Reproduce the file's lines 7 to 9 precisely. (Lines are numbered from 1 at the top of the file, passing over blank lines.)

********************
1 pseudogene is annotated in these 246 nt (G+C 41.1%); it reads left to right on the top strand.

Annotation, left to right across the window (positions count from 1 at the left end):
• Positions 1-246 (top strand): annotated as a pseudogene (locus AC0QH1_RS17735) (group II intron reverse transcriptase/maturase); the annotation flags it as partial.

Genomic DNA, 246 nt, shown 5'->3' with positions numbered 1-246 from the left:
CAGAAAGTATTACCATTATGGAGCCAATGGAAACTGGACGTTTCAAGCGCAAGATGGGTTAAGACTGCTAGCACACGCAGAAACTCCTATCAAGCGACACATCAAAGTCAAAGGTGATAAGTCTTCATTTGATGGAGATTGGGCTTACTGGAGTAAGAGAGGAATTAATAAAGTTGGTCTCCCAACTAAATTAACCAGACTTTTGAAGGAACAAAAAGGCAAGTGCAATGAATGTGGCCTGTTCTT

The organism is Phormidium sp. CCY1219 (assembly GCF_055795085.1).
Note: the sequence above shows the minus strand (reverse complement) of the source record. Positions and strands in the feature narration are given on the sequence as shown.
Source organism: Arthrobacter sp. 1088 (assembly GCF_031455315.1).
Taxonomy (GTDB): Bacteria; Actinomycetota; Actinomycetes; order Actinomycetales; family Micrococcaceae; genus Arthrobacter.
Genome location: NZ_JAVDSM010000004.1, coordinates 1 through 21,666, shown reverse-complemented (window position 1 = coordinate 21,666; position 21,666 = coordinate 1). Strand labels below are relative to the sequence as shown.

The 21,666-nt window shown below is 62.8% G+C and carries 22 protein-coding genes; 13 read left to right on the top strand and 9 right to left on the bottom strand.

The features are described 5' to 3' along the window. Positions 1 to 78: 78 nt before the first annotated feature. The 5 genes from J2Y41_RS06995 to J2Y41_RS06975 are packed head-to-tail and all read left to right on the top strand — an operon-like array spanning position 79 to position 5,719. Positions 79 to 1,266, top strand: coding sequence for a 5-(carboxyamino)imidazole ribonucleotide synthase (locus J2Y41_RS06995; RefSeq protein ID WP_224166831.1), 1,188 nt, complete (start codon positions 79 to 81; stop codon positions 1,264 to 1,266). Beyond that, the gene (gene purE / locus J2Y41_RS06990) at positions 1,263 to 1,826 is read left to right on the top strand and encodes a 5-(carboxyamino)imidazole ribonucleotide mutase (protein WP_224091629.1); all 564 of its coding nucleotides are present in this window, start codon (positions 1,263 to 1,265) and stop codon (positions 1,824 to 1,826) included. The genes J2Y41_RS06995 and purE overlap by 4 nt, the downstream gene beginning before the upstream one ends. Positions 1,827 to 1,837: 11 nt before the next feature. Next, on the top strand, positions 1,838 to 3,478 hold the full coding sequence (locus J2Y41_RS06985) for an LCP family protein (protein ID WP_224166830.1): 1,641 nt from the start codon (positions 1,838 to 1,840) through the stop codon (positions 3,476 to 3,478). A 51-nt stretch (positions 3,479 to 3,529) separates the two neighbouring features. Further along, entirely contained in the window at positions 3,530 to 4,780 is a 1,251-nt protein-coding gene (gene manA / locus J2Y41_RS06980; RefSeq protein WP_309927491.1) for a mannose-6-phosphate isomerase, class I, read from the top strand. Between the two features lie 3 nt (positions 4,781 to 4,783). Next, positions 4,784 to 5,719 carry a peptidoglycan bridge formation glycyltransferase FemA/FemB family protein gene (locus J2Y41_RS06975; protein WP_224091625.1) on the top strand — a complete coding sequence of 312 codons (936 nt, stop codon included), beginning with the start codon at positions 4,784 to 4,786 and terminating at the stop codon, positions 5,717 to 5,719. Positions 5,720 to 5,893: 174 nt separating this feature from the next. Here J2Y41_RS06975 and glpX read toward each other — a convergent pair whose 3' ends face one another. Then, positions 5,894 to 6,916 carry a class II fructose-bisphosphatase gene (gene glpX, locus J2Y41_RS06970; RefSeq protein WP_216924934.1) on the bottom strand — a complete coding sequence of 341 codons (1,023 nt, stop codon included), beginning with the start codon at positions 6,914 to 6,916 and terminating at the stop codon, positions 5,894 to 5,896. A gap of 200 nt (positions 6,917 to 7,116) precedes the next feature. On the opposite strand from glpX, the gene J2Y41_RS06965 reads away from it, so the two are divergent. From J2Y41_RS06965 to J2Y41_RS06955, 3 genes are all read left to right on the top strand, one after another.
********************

Note: the sequence above shows the minus strand (reverse complement) of the source record. Positions and strands in the feature narration are given on the sequence as shown.
Source organism: Arthrobacter sp. 1088 (assembly GCF_031455315.1).
Taxonomy (GTDB): Bacteria; Actinomycetota; Actinomycetes; order Actinomycetales; family Micrococcaceae; genus Arthrobacter.